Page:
4D Driving Dangers: Law Enforcement Steps Up Efforts


To bring photographs and pictures to life, 3D effects provide width, length and depth; to keep Lee County residents and visitors alive, area law enforcement agencies take steps to outlaw the 4D process – drunk, drugged, drowsy and distracted drivers.

“There are many alternatives to drunk driving, including a designated driver, cab, Uber, or spending the night at your location,” emphasizes Lieutenant Dennis Patracca of the Lee County Sheriff’s Office. “Each of these is a lot better choice than driving and being arrested for a DUI or DUI Manslaughter. We will employ checkpoints during the holidays to ensure everyone drives smart, drives patient and buckles up!”

Dr. Nelayda Fonte, trauma center specialist with Lee Health, reinforced that “it is all our responsibility to prevent tragedy on the roads over the holidays. We do not want the season to become an event that affects the rest of our lives, or those of our families that we do not often talk or think about. Lee County had 95 traffic fatalities in 2015, with alcohol responsible for 29%. We already suffered 97 in 2016 as of December 2, surpassing 2015 with the holidays yet to come. Of all Lee Health trauma center patients, roughly 50% have alcohol or illicit drugs in their system at the time of the crash.”

She states emphatically that “these are not accidents, every one of these alcohol or drug-related deaths and crashes are preventable. It is just not your life you put at risk but everyone on the road.” Alcohol remains the #1 problem, followed by marijuana and cocaine. “Prescription drug use is on the decline,” Dr. Fonte reports, “but heroine is up – we, as a society, are simply substituting one drug with another, rather than dealing with the root of the problem.”

Wake Up!

Drowsy driving, she cautions, is just as risky as driving with a legal blood alcohol content of 0.8. “Use designated drivers or call a towing service,” Dr. Fonte implores. “Triple A during the holidays will take you home and get you there safely for free.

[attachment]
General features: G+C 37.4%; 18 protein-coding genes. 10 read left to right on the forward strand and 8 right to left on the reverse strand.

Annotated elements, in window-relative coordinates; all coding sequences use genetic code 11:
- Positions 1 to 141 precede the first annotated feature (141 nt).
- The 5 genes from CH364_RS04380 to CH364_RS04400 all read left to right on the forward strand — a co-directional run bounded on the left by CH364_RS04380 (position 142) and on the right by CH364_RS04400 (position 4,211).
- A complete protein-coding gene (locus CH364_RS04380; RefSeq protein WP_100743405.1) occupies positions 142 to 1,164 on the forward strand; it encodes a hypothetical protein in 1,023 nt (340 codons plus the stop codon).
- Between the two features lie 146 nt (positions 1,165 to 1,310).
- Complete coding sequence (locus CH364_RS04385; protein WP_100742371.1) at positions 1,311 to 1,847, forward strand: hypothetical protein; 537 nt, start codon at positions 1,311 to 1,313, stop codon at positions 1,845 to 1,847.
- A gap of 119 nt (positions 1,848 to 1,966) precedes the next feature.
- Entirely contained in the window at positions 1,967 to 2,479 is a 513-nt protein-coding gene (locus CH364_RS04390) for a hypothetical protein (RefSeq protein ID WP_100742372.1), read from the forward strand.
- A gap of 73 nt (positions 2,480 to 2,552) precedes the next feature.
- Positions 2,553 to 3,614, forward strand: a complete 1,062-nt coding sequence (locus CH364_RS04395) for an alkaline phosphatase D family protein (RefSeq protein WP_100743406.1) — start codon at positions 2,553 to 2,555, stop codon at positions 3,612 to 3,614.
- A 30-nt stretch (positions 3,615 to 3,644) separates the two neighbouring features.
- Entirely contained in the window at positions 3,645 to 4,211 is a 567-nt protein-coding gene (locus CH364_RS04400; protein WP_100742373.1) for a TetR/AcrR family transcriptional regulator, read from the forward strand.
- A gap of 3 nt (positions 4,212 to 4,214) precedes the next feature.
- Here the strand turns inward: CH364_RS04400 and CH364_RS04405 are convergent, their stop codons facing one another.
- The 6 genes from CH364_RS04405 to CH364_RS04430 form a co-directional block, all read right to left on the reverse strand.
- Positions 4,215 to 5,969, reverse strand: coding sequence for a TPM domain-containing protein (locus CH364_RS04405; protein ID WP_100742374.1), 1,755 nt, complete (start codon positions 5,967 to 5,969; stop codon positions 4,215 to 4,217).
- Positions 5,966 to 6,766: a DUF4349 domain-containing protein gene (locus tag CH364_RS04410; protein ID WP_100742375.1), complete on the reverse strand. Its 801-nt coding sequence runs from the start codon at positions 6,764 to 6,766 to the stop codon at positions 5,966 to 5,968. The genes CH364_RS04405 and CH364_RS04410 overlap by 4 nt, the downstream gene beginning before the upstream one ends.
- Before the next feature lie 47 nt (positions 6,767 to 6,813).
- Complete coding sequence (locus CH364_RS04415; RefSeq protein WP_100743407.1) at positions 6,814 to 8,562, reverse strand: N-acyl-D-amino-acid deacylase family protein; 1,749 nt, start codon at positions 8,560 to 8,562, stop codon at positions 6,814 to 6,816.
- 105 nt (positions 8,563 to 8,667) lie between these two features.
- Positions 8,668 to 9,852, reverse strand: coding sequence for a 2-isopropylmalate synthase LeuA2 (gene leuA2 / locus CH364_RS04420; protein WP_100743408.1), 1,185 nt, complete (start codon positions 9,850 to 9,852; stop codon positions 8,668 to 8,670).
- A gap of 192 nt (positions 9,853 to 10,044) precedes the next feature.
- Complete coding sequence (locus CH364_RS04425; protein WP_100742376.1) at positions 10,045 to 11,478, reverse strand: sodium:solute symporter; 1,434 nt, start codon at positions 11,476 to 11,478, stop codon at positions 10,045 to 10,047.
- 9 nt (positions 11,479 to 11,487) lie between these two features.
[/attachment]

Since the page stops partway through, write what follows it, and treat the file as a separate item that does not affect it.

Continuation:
Call them at 855-286-9246.”

Lieutenant Joe Bowers of the Florida Highway Patrol reminds all drivers that “Florida law requires you to move over a lane for vehicles stopped along the roadside. These include law enforcement, emergency rescue, ambulances, wreckers, public utility and fire, garbage, sanitation, and tow trucks. If you cannot move over, slow down to 20 miles-per-hour under the posted speed, or to 5 miles-per-hour when the speed limit is 20 miles-per-hour or less.” When drivers fail this, they put themselves and others at risk, resulting in fines, points against their license, injuries and fatalities.

City of Fort Myers Police Department Lieutenant Jay Rodriguez emphasized that “we are targeting aggressive driving. This behavior often leads to shouting, altercations, and shootings, and is definitely on the rise. When late to a holiday function, drivers often speed aggressively. We will particularly target the US 41 region of Tamiami Trail and Cleveland Avenue that is a high-volume area for pedestrian incidents and accidents. We will not tolerate careless driving in Lee County.”

Be Visible – Be Safe

Chief David Newlan of the Cape Coral Police Department stressed bicycle and pedestrian safety. “Always wear a helmet,” he cautioned. “Never wear headphones so you can hear what is happening around you. Ride one person at a time and have working brakes, with a white front light that illuminates up to 500 feet and a red tail light you can see up to 600 feet. Motorists should give bicyclists at least three feet clearance when you pass, and bicyclists need to yield to pedestrians at intersections. Most important — Be Visible! Dress in bright reflective clothing that is easy to see at night. Be safe and enjoy a great holiday.”

The law enforcement professionals report that nationally in 2015 there were 35,092 deaths on US roadways, up from 32,744 from 2014, or a 7.2% increase – the largest in the last 50 years. In addition to having a designated driver, always wear your seat belt, properly restrain children, follow the speed limit, drive without distractions like talking on a cell phone or texting, keep your eyes on the road and your hands on the wheel.

“Good motorists express no regrets when they drive with care,” concluded Lieutenant Patracca. “Stop for pedestrians at intersections, do not pass a vehicle stopped for pedestrians, share the road with bicyclists, stop before turning right at a red light, look in all directions before turning, focus on the road, avoid aggressive driving and obey the traffic laws, signs, and speed limits so we all make it home alive to enjoy the holidays with our loved ones.” For more information see the Safer Florida Highway Safety and Motor Vehicles website at flhsmv.gov/news.


Gary Mooney